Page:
The parents and communities of SPS are worried. You know that, right?
You are already enrolling kindergarteners and students new to SPS and soon will be have open enrollment. What can you seriously tell people about what schools will be where and what will be offered?
There are many, many things that are in flux, in question and downright hazy. And they have been for a long time.
There are many details but it boils down to a few key things:
- Program placement. This drives almost everything done in our district. Enrollment, facilities, what types of programs and how they are implemented. Parents need to know - firmly - where these programs will land.
Advanced Learning and Special Ed are really not working. Parents do not know what to expect and, because you have chosen to allow schools to decide how to enact these programs, it's really unclear what any given student will get at any given school.
- Facilities. Every student deserves a clean, safe building that is not overcrowded. That is not currently the case. Much of this falls on the district's shoulders as the responsible party.
The district and the Board chose, decade after decade, to under maintain buildings.
This district chose to overbuild (especially in our high schools) rather than get more buildings done.
The district sold off buildings they should have and, to add to that, sold some for less than they were worth.
BEX IV is going to be the roadmap to how we move forward with facilities. Don't mess this up.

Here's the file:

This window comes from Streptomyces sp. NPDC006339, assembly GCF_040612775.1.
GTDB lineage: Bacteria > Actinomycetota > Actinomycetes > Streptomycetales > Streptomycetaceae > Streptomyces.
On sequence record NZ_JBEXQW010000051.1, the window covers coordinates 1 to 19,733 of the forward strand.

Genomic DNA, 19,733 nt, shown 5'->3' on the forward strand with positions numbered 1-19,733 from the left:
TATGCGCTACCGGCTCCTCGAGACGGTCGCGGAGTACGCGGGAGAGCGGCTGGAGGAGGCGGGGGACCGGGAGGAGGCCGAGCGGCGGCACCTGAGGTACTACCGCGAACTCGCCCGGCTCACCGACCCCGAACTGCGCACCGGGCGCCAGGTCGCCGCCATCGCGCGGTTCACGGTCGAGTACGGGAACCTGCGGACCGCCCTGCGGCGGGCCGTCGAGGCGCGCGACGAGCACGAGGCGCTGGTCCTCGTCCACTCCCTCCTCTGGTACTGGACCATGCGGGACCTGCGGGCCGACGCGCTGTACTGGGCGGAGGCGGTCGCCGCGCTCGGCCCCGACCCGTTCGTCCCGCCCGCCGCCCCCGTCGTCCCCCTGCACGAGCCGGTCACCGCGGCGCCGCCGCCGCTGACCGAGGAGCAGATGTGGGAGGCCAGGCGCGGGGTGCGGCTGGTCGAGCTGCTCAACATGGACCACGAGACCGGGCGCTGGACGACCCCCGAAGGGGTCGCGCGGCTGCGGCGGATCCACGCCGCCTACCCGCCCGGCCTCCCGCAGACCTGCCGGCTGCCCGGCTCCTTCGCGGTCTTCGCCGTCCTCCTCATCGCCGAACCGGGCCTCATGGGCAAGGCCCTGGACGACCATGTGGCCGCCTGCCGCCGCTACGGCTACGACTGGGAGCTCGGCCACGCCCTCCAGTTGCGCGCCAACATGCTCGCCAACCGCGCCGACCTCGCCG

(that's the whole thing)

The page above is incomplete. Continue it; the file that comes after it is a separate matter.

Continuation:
- Academics. Remember that? The reason you exist as a district? It is a sad, sad thing that academics has taken a backseat to facilities and program placement. Meanwhile, parents worry over curriculum and worry that the rigor is not available in every classroom.
What you should NOT be focusing on:
- a downtown school. Not anywhere near a priority and I don't care who is running for mayor - it's not a priority.
Don't divert staff time and attention to a downtown school when
Superintendent Banda has stated that he knows there is enough space for
all kids in downtown in nearby schools and yet he is worried about where
all the NE students will fit. That's the right attitude and the right
priority and yet we know some staff are STILL meeting with downtown
If Allentown wants a downtown school, they will
have to figure out where it lands, provide the space and THEN the
district can get involved. This issue is THEIR problem, not the
- opening new schools. I know that you are doing this anyway but could you just make them - to start out with - basic schools? Our district isn't great on vision for themed schools and follow-thru. JA has struggled and so has Cleveland STEM and K-5 STEM. We still don't have a handle on foreign language immersion schools.
- a Strategic Plan. I know you've hired a nice consulting group out of California because you feel unable to figure out a plan on your own.
I feel like Linus in a Charlie Brown Christmas explaining what a school district does but here goes:
Here's your plan:
- academic rigor for ALL students
- supports for students who struggle and resources for the staff who serve them
- coherent programs that parents understand and know how to access
- program placement that serves students in an equitable manner
- safe, clean buildings
- transparency in your dealings and how you spend the money you are given
- respectful relationships and clear communication with labor partners and parents
- make sure that we have good teachers and principals and a responsive staff